WASHINGTON - Contentious from its conception, President Barack Obama's health care law has survived the Supreme Court, a battle for the White House and rounds of budget brinkmanship. Now comes the ultimate test: the verdict of the American people.
WASHINGTON - For the first time in nearly two decades, the federal government staggered into a partial shutdown Monday at midnight after congressional Republicans stubbornly demanded changes in the nation's health care law as the price for essential federal funding and President Barack Obama and Democrats adamantly refused.
WASHINGTON - A potential government shutdown hurtling ever closer, the Democratic-led Senate moved Friday toward approving legislation keeping federal agencies from locking their doors on Tuesday. But disputes with the Republican-run House and among GOP lawmakers themselves ensure the battle will spill into the weekend at least, and quite possibly beyond.
NEW YORK - Burger King wants people to feel less guilty about gobbling up its french fries.
WASHINGTON - President Barack Obama memorialized the victims of the Washington Navy Yard shooting as patriots but also individuals - one with a talent for fixing cars, another who coached softball and yet another who loved hockey and her cats.
LOS ANGELES - "Breaking Bad," the brutal saga of an everyman's ambition turned evil, captured its first best drama Emmy Award on Sunday, while "Modern Family" won its fourth consecutive trophy for top comedy series.
WASHINGTON - The former Navy reservist who killed 12 people at the Washington Navy Yard had been hearing voices and was being treated for mental illness in the weeks before the shooting rampage, but was not stripped of his security clearance, officials said Tuesday.
WASHINGTON - A defense contractor went on a shooting rampage Monday inside a building at the heavily secured Washington Navy Yard, spraying bullets in the hallways and firing from a balcony onto workers in an atrium below. Thirteen people were killed, including the gunman.
WASHINGTON - Battling stiff resistance in Congress, President Barack Obama conceded Monday night he might lose his fight for congressional support of a military strike against Syria, and declined to say what he would do if lawmakers reject his call to back retaliation for a chemical weapons attack last month.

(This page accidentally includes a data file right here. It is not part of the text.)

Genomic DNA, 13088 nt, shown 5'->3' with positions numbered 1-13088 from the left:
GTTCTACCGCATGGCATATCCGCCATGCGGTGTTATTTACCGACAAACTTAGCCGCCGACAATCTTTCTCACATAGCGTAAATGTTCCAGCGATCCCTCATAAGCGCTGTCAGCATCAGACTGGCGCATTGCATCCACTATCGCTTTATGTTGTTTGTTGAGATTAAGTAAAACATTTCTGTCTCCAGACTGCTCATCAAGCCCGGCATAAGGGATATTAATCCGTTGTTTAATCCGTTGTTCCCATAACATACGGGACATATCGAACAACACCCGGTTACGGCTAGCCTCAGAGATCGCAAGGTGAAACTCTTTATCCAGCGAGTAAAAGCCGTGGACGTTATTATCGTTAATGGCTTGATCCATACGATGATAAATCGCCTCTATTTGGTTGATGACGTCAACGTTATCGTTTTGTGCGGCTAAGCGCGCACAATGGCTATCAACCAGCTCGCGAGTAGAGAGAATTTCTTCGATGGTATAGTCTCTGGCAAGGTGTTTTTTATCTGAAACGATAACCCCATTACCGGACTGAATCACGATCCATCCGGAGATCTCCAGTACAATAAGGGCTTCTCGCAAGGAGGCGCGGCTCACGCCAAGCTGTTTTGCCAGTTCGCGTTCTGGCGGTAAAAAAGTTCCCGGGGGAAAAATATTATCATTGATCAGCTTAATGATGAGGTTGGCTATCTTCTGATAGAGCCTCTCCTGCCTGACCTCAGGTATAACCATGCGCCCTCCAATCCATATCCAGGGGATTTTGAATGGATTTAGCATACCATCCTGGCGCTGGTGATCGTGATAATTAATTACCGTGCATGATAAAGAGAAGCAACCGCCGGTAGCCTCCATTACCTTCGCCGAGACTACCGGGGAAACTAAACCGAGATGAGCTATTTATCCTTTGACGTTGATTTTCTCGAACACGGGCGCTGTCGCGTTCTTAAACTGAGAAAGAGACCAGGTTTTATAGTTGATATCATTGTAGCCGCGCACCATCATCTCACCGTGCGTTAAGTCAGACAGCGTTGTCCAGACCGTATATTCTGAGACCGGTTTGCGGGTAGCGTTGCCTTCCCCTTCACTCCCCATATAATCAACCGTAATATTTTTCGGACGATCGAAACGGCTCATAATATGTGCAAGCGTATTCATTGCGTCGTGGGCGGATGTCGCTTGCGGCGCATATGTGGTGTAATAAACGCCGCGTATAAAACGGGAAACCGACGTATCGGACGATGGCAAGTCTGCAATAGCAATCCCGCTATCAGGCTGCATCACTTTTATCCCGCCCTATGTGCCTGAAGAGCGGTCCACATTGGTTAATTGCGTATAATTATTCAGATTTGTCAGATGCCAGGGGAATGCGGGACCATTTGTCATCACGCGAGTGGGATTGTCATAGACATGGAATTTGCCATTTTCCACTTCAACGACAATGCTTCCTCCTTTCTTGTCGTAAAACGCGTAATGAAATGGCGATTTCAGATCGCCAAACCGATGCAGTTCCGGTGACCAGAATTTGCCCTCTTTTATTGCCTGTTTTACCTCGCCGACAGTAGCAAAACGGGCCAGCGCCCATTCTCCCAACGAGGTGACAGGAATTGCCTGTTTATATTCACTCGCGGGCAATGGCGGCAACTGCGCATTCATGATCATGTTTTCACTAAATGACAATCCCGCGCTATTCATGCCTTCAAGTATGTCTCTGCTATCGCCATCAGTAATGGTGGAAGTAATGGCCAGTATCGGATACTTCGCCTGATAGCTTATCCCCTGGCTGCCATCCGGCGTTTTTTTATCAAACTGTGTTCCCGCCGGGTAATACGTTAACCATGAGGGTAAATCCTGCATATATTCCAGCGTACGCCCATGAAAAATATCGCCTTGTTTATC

COLUMBUS, Ohio - Cleveland kidnapper Ariel Castro said he called the mother of one of his captives and told the woman her daughter was alive and had become his wife, according to interrogation videotapes.
MOSCOW - National Security Agency leaker Edward Snowden left the transit zone of a Moscow airport and entered Russia after authorities granted him temporary asylum, his lawyer said Thursday.
FORT MEADE, Md. - U.S. Army Pfc. Bradley Manning was acquitted of aiding the enemy - the most serious charge he faced - but was convicted of espionage, theft and other charges Tuesday, more than three years after he spilled secrets to WikiLeaks.
CLARKSVILLE, Ark. - As Cheyne Dougan rounded the corner at Clarksville High School, he saw three students on the floor moaning and crying. In a split-second, two more ran out of a nearby classroom.
HARRISBURG, Pa. - Longtime Penn State head coach Joe Paterno said that the university mishandled its response to the Jerry Sandusky child sex abuse scandal, a former assistant coach testified Monday during a hearing for three top school officials accused of a cover-up.
WASHINGTON - Attorney General Eric Holder has told the Russian government that the U.S. will not seek the death penalty for former National Security Agency systems analyst Edward Snowden.
SAN FRANCISCO - Robin Williams, the Academy Award winner and comic supernova whose explosions of pop culture riffs and impressions dazzled audiences for decades and made him a gleamy-eyed laureate for the Information Age, died Monday in an apparent suicide. He was 63.
FERGUSON, Mo. - A candlelight vigil for an unarmed black man who was fatally shot by a suburban St. Louis police officer was followed by unrest as crowds looted and burned stores, vandalized vehicles and taunted officers who tried to block access to parts of the city.
WASHINGTON - President Barack Obama's new military strategy in Iraq amounts to trying to contain - not destroy - the Islamic militant group that now controls much of the country's northern region. That leaves open the questions of how deeply the U.S. will be drawn into the sectarian conflict, and whether airstrikes alone can stop the militants' momentum.
WASHINGTON - The current Ebola crisis in West Africa is on pace to sicken more people than all other previous outbreaks of the disease combined, a U.S. health official said Thursday.
HONOLULU - Iselle was supposed to weaken as it slowly trudged west across the Pacific. It didn't - and now Hawaii is poised to take its first direct hurricane hit in 22 years.
WASHINGTON - A major trait that endeared Jim Brady to the Washington press corps was his sense of humor, especially when he made fun of his own boss.
WASHINGTON - The State Department has endorsed the broad conclusions of a harshly critical Senate report on the CIA's interrogation and detention practices after the 9/11 attacks, a report that accuses the agency of brutally treating terror suspects and misleading Congress, according to a White House document.